A Tennessee teenager took his own life after being outed on social media as being bisexual, his family said.
Channing Smith, 16, died by suicide last Sunday after a schoolmate allegedly posted to social media at large private and explicit messages he and another boy exchanged on Instagram and Snapchat, his older brother Joshua Smith told BuzzFeed News.
Channing had not openly discussed his sexuality or identified as LGBTQ, Joshua and Channing’s girlfriend told the news site.
“They were graphic texts and there was no room for Channing to be able to claim it was a misunderstanding,” Joshua said.
After seeing that his private conversation with another teen had been allegedly posted online, Channing reportedly called others about the screenshots, “freaking out,” his brother said.
He then posted online himself, writing on Instagram, “I’m gonna get off social media for a while. I really hate how I can’t trust anyone because those I did were so fake. Bye.”
Before he died, Channing reportedly called a girl and told her that he wanted to kill himself, his brother said.
“She said at the end of the call he seemed OK so she didn’t tell anyone and my brother followed through on that,” Joshua said. “So I just want to tell people if someone says that, follow through, report it, don’t let it go.”
His father discovered his body, Channing’s brother said.
“The light was still on under his door when my dad got up at 4 a.m. so he went in to check on him,” Joshua said. “He’s still in shock.”
Channing had allegedly argued with the teen who posted the screenshots, schoolmate Keylee Duty told BuzzFeed. That teen was close to the boy with whom Channing exchanged the messages.
“She was just doing it to be mean,” Keylee said.
Keylee has since founded the group Justice for Channing and helped organize a memorial for the teen.
“Channing would be bowled over if he saw this. He didn’t even think anybody liked him,” Channing’s mother, Crystal Smith, said during Thursday’s vigil at Fred Deadman Park in Manchester.
Channing had been bullied before the alleged attack on social media, according to Keylee, who said he was called names and made to feel like he was disliked because he sometimes “talked in a girly voice and walked with sass.”
The community in which Channing lived would likely have been a hard one to come out as not straight in, Joshua said.
“Being in a small, rural town in the middle of Tennessee, you can imagine being the laughingstock and having to go to school Monday morning,” Joshua told WZTV. “He couldn’t face the humiliation that was waiting on him when he got to school Monday.”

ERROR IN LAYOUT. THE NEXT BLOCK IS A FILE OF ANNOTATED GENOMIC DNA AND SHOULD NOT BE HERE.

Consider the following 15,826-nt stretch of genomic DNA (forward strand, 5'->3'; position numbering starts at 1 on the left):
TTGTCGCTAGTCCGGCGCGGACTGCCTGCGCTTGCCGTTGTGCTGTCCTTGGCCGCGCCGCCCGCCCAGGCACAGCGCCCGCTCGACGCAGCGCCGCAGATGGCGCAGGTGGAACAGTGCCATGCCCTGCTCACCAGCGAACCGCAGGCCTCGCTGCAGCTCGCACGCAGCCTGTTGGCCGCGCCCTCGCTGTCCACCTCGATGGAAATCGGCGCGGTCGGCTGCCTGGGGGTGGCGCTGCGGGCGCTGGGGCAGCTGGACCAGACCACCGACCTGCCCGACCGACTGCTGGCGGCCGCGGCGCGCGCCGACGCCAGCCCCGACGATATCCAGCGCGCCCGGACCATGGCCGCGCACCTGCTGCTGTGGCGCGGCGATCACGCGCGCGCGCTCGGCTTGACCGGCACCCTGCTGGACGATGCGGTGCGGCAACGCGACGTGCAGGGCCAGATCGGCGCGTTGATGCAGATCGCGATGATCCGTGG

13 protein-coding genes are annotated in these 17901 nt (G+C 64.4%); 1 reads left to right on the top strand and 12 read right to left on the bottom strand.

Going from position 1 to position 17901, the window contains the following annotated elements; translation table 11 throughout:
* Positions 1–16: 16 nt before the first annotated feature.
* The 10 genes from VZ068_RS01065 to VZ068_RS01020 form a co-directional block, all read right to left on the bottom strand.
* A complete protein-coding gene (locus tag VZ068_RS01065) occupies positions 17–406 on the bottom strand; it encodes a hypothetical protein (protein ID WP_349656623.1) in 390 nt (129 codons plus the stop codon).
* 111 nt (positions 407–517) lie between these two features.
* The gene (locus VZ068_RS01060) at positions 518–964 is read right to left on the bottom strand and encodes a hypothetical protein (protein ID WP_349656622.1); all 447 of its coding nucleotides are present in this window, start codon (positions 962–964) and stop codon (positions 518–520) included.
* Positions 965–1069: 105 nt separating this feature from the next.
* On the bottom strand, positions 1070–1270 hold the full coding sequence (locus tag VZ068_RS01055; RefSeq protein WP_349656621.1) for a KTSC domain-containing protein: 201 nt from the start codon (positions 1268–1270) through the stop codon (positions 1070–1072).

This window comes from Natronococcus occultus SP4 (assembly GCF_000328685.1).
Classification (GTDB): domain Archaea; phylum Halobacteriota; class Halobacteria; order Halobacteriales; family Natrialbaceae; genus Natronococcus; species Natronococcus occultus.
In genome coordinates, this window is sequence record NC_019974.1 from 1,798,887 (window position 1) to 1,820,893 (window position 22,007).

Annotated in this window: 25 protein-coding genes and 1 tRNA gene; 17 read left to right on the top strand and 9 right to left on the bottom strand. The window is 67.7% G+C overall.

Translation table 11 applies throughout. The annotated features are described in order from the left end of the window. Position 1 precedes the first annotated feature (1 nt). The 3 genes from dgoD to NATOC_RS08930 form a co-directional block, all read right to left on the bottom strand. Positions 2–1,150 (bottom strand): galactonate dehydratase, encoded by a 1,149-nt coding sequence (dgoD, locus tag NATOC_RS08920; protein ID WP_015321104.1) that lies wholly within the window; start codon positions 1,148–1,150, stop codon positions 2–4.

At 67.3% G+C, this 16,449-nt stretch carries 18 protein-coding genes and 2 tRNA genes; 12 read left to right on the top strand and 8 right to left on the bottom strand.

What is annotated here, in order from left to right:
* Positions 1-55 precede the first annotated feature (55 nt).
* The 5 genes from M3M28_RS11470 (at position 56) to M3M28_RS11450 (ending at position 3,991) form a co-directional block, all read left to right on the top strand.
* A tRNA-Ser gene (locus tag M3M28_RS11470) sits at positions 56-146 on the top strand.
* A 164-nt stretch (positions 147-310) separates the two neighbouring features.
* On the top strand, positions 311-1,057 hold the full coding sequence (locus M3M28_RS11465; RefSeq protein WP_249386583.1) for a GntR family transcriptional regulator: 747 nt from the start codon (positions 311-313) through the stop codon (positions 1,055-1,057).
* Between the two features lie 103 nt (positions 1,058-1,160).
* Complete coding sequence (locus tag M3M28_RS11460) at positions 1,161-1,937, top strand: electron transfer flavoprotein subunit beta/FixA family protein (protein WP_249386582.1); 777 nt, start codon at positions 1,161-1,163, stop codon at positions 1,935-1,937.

Channing’s family and friends have called on authorities to file charges in connection to the bullying they said led to his death, as Joshua said he believes officials are inadequately responding to his brother’s death and the underlying context.
"I can assure you, your school hopes you forget, your town hopes you forget,” Joshua told the crowd at Sunday’s memorial. “But we’re not going to let that happen. … Action is going to be taken. We don’t get Channing back, that’s done, can’t go backward. But we can use this incident to create change moving forward.”
District Attorney Craig Northcott said in a statement in response to Channing’s death that his “office has encouraged, cooperated in and supported the investigation into the events leading to this death.
“Ethically, I am prohibited from commenting on an open investigation or prosecution,” he continued. “However, procedurally, no charging decisions have been made by my office nor has the Coffee County Sheriff’s Department asked for a decision since the investigation has not been completed.
“When all relevant facts are available, my office will advise the Coffee County Sheriff’s Department on what charges, if any, we believe are appropriate to help guide it in that decision. Any report that my office has failed or refused to act is inaccurate and I wanted to clarify this for the sake of the Smith family as they do not need the added burden to the already incomprehensible pain that they are experiencing.”
Northcott also offered his condolences to the Smith family.
"I would ask for everyone to extend their prayers for the family and to respect their privacy as this process moves forward,” he said.
Channing would have turned 17 on Oct. 20.
He was remembered as being smart, funny and caring toward others and their feelings. He loved punk rock music, riding his motorcycle, talking about cars, playing guitar and wanted to be an engineer. He recently started working at Burger King and had proudly sent a photo wearing his uniform to his brother, Joshua told BuzzFeed.
“He was becoming himself,” he said.
If you or someone you know is struggling with suicidal thoughts, help can be found at the National Suicide Prevention Lifeline at 1-800-273-8255. You can also text TALK to 741741 for free and anonymous crisis support in the U.S. from the Crisis Text Line.